Console Abutment Loading in Craniofacial Osseointegration
Gary Faulkner, PhD, P Eng, John Wolfaardt, BDS, MDent, PhD, Victor del Valle, MSc.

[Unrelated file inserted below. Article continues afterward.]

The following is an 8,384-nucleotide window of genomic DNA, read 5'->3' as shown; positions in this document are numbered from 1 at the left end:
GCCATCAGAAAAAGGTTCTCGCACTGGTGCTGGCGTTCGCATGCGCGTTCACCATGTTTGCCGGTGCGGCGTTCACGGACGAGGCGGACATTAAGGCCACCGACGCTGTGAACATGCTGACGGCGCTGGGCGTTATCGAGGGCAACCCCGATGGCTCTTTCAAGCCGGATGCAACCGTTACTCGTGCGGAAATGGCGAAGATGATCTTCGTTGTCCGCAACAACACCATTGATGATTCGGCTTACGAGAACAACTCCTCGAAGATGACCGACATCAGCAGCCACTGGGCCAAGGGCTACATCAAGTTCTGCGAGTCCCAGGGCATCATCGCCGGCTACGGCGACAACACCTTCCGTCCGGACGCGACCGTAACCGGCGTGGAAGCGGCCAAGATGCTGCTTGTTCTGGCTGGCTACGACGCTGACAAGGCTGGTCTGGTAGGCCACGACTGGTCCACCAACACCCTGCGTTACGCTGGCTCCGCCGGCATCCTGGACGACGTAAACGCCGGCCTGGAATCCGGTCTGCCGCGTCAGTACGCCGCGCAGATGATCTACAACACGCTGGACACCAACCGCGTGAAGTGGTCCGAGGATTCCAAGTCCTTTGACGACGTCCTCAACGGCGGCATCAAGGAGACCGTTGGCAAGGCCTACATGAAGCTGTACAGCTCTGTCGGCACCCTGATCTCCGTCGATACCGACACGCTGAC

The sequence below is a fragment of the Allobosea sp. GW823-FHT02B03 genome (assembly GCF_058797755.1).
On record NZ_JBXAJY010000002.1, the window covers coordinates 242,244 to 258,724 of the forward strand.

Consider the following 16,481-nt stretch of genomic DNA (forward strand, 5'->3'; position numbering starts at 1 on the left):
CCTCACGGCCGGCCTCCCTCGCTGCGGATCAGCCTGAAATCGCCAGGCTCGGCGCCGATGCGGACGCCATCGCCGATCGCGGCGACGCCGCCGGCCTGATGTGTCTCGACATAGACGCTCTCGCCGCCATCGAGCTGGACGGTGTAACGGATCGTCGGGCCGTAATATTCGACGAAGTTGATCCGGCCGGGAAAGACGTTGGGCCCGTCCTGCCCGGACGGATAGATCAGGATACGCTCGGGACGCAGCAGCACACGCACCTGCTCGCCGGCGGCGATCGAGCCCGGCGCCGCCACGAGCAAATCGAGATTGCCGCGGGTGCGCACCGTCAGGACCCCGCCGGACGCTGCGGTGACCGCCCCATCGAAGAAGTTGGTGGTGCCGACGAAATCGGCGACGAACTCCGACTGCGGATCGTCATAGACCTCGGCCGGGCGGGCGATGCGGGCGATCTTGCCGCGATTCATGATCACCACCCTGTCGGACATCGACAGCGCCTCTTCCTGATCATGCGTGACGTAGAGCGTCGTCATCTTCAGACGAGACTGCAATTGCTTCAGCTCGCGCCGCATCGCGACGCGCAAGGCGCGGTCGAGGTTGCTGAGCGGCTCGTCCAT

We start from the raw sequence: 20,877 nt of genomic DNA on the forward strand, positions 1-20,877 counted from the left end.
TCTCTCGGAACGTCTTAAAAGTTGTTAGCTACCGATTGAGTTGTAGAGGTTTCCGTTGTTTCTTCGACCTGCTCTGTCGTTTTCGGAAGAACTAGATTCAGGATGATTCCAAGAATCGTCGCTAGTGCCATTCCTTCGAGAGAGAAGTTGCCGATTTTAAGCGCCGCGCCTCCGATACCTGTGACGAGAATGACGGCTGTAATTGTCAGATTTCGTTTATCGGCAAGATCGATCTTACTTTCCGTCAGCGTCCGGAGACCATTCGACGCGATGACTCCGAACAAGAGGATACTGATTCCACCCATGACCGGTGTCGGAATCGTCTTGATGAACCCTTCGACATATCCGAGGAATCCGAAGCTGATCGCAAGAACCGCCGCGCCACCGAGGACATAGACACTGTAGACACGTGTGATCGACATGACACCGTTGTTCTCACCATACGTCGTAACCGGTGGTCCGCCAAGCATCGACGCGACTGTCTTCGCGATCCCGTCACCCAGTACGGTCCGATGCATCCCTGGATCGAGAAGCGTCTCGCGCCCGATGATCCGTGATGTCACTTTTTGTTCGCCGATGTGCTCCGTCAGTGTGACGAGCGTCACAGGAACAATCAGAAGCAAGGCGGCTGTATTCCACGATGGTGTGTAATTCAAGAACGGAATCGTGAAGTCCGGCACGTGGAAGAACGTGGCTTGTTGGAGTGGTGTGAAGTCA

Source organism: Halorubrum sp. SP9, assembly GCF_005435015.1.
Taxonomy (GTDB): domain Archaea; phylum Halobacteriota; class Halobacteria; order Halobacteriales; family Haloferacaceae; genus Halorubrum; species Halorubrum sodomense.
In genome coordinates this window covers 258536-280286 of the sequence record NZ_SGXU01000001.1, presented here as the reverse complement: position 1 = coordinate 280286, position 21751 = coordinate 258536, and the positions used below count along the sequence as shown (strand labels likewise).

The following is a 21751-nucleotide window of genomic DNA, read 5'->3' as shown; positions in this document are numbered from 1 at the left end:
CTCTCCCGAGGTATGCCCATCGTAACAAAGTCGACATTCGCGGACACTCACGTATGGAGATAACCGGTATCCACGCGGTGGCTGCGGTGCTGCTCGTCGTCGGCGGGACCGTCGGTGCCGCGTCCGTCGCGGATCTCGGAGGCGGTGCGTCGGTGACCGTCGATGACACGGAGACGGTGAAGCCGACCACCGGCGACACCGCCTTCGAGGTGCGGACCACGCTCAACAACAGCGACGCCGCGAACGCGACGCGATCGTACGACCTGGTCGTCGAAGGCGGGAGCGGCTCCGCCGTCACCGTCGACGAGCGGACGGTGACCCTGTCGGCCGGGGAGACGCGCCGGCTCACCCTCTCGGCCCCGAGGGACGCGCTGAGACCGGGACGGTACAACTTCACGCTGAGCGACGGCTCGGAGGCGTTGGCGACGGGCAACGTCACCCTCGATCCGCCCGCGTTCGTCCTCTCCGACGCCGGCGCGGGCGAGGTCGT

Retention of implant-supported facial prostheses presents challenges in design that may lead to use of freestanding abutments. This is particularly so in the midface and orbit. Individual implant success rates are lower in these regions, and bone remodeling capacity may be compromised by combined modality cancer therapy. The present study was undertaken to determine the variations in load delivery so as to compare the use of long cantilevers and offset abutments with freestanding axially loaded abutments. The study revealed not only that the loads delivered are not trivial, but also that the highest loads generated are frequently delivered at the cervix of the implant. The long cantilevers produced the highest laterally acting cervical loads, whereas the 30-degree and 60-degree Console abutments delivered the highest laterally acting cervical loads of all the Console abutments. The potential of long cantilevers and offset abutments to deliver significant loads should be considered when designing retention for a facial prosthesis. (INT J ORAL MAXILLOFAC IMPLANTS 1998;13:245-252) Key words: console abutments, craniofacial osseointegrated implants, facial prostheses, finite element analysis, loading, lone-standing abutments